FW29

Williams FW29

It does seem that the FIA have chosen to take the B team route and abandon the independent constructor by doing so. This quote from a Reuters article is very telling:

“We’ve signed a Concorde Agreement for 2008 and while it hasn’t been clarified, we’d never been told that customer teams would be included in it,” said Williams.

“That was until (International Automobile Federation president) Max Mosley very charmingly said to me over lunch in December: ‘You do realise, Frank, that your business model is history now?’

“I said ‘What do you mean?’ and Max said: ‘From now on, it’s manufacturers and B teams’.

That makes it pretty clear where Max’s thoughts are heading and he usually gets what he wants. And Prodrive’s Dave Richards agrees that this must be the future:

“Frank is talking this up for one reason only,” the former Benetton and BAR boss told the magazine.

“He can see that his business model — employing 600 people to build a racing car without manufacturer assistance — won’t stack up in the future.

“The business is changing. We need teams at the back given the same cars as Ferrari and fielding promising young drivers. That’s the spectacle we want to see.”

It seems that Frank is swimming against the tide and can expect no help from the FIA in his argument with Toro Rosso and Super Aguri in 2007. Spyker are in a similar position in spite of being owned by a manufacturer; the company is small and has to buy in engines from Ferrari so it looks likely that they too will be defeated by the costs at some time and have to throw in their lot with one of the big boys.

Like it or not, we are seeing the last days of the independent constructor. Unless the FIA changes its mind, the manufacturers and their sidekicks will be the only teams in F1. Frank and Spyker’s Colin Kolles will fight to the last, no doubt, but, even if they win in the courts this year, in the long run they will lose.

It may well be that Williams’ best hope for survival is the one I suggested way back in July 2006 – to become Toyota’s B team. If the new Williams FW29 maintains its impressive form into the 2007 season and they continue to beat the Toyota factory team, it would make a lot of sense for the Japanese giant to merge the teams and save itself a lot of money and embarrassment.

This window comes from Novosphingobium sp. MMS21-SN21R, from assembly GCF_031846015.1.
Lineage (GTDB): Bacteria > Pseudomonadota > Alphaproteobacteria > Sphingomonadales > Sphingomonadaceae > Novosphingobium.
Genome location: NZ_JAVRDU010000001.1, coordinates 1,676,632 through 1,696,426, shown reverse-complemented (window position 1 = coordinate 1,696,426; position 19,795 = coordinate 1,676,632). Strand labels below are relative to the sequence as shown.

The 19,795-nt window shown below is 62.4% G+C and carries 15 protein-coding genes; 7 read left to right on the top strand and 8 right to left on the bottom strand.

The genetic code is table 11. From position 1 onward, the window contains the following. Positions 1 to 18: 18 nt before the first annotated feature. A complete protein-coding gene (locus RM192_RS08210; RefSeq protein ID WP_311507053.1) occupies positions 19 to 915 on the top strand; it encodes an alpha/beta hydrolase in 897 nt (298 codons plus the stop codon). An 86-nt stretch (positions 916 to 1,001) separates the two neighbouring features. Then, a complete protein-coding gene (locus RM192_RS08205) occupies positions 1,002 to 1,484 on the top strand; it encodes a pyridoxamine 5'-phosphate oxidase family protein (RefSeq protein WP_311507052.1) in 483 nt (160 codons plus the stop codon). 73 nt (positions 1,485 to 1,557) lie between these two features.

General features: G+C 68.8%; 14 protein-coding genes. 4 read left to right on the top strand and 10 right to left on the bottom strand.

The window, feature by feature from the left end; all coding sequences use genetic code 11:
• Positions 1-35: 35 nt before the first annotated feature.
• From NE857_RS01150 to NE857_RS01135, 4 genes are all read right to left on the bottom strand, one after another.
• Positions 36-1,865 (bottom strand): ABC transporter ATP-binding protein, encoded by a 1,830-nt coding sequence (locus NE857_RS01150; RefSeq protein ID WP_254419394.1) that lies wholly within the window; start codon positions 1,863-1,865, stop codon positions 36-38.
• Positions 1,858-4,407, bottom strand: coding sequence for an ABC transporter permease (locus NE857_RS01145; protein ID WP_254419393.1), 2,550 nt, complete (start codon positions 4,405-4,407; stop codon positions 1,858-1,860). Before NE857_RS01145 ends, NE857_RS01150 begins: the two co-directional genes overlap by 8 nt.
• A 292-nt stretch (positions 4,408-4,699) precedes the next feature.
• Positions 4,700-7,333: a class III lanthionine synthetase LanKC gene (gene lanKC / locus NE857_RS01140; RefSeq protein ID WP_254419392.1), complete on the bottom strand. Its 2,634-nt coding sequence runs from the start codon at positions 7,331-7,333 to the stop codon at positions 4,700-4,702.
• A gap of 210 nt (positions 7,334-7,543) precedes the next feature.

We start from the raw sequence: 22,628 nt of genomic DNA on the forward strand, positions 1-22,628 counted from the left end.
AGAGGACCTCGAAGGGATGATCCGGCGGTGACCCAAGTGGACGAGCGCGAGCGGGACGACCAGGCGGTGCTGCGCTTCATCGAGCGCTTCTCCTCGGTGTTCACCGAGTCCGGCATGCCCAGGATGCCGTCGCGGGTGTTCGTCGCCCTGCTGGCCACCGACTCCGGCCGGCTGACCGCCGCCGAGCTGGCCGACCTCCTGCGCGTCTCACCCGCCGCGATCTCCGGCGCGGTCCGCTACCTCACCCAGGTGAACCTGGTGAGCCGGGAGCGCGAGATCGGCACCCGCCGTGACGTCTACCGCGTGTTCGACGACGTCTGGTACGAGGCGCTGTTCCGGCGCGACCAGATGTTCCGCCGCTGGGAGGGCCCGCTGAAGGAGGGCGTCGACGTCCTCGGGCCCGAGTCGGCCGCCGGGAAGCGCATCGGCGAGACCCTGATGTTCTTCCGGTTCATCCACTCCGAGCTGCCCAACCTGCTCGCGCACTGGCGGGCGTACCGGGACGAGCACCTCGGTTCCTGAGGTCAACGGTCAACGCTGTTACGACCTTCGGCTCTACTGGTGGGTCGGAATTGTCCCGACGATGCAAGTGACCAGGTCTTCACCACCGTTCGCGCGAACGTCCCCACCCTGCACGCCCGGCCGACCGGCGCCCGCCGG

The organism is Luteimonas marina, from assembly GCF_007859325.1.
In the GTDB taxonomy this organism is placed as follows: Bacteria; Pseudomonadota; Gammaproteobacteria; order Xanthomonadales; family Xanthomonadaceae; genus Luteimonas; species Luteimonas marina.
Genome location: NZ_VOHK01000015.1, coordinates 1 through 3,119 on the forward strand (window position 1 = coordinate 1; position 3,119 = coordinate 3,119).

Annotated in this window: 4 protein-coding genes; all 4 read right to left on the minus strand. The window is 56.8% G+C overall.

What Spyker will do, however, is anybody’s guess.

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Renault Determined to Stay

After rumors that Renault might be considering an exit from F1 now that they have achieved their goals of the constructor’s and driver’s championships, CEO Carlos Ghosn has declared their intention to stay for good, according to a report by F1 Racing-live. Which is all very well except that the rumor actually dates from about a year ago and was one of the reasons for Alonso moving to McLaren. Doth the lady protest too much?

R26

It’s the timing that looks odd. No-one was suggesting that Renault was about to leave and everything is set up for next season with Flavio Briatore remaining in charge and the drivers signed up – not even a hint of an early exit there. Is it possible that Renault wants to avoid the mistake of last year when they left their intentions unclear until it was too late to retain Alonso?

That seems the most likely explanation. Perhaps it is only my cynicism regarding manufacturers’ durability in F1 that leads me to read between the lines. Consider this, for example:

“For Renault, this is an investment – and an investment that aids the growth of the Renault brand and Renault’s products,” said company CEO Carlos Ghosn.

He added that Alonso’s back-to-back crown ‘justifies the investment’ of the Boulogne-Billancourt based French manufacturer.

All very true, although it does remind me that I have seen some criticism recently of Renault’s failure to capitalize on the marketing potential inherent in winning the championships. The problem is really hinted at in that statement that their double win “justifies the investment” they have put into F1. And what if they don’t win the titles for a few years? How can they justify such an enormous expenditure then?

It really doesn’t matter what statements are made now – if success begins to elude the company, the bean counters’ voices will get louder and, sooner or later, management is going to have to listen. No organization can continue to pour money into a project that is providing no benefits in return. Maserati found that out and so did Alfa Romeo, Lancia, Jaguar, Porsche and BRM.

The promise to stay “for good” is not only doubtful, it’s unnecessary. Renault need only to assure us that they are here for another year and we will go away happy. And, if they really want to stay forever, maybe they should be looking at FIAT’s solution to the problem – get a team like Ferrari that lives for racing only, support it with money and technical assistance, and let it win the honors for you.

And the rumors of Nissan’s desire to get involved in F1 are the perfect opportunity for Renault to do just that. Since Renault have a 40% stake in the Japanese company, they could bring Nissan into the game in a joint effort with their team, sharing the costs and the marketing advantages, and gradually allowing the team an independence similar to Ferrari’s. I guess the cars could be called Nissan-Renaults – that way, honor would be satisfied.

The bean counters might get a better night’s sleep, too.